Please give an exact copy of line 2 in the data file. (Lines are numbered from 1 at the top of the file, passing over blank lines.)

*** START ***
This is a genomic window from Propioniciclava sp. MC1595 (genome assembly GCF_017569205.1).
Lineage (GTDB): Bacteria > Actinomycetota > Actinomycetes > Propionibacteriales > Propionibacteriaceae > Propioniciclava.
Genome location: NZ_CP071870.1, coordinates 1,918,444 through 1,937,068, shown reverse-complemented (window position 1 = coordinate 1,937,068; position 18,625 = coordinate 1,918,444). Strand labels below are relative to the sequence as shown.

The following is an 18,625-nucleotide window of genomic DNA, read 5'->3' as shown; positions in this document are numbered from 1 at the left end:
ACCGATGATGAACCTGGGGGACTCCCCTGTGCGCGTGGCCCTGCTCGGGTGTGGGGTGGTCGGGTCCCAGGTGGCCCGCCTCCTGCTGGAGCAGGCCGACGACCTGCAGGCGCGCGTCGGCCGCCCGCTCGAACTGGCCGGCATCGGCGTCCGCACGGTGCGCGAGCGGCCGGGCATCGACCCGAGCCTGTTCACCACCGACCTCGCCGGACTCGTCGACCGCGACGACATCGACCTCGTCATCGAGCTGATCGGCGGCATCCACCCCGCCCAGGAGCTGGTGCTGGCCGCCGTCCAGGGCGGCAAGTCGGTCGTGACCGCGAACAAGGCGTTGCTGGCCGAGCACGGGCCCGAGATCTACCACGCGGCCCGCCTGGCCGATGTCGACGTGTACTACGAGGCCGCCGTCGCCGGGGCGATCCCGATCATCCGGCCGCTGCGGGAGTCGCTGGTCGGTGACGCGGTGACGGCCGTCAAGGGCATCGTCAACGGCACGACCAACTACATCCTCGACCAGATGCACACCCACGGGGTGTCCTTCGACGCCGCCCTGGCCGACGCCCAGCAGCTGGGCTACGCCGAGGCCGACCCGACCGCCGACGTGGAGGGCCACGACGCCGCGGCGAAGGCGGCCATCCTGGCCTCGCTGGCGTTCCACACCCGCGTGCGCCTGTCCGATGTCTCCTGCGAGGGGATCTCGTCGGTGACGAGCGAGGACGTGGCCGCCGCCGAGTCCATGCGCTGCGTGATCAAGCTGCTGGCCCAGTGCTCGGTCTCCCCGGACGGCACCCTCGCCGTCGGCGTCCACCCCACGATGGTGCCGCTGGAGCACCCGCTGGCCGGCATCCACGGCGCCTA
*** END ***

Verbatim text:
Lineage (GTDB): Bacteria > Actinomycetota > Actinomycetes > Propionibacteriales > Propionibacteriaceae > Propioniciclava.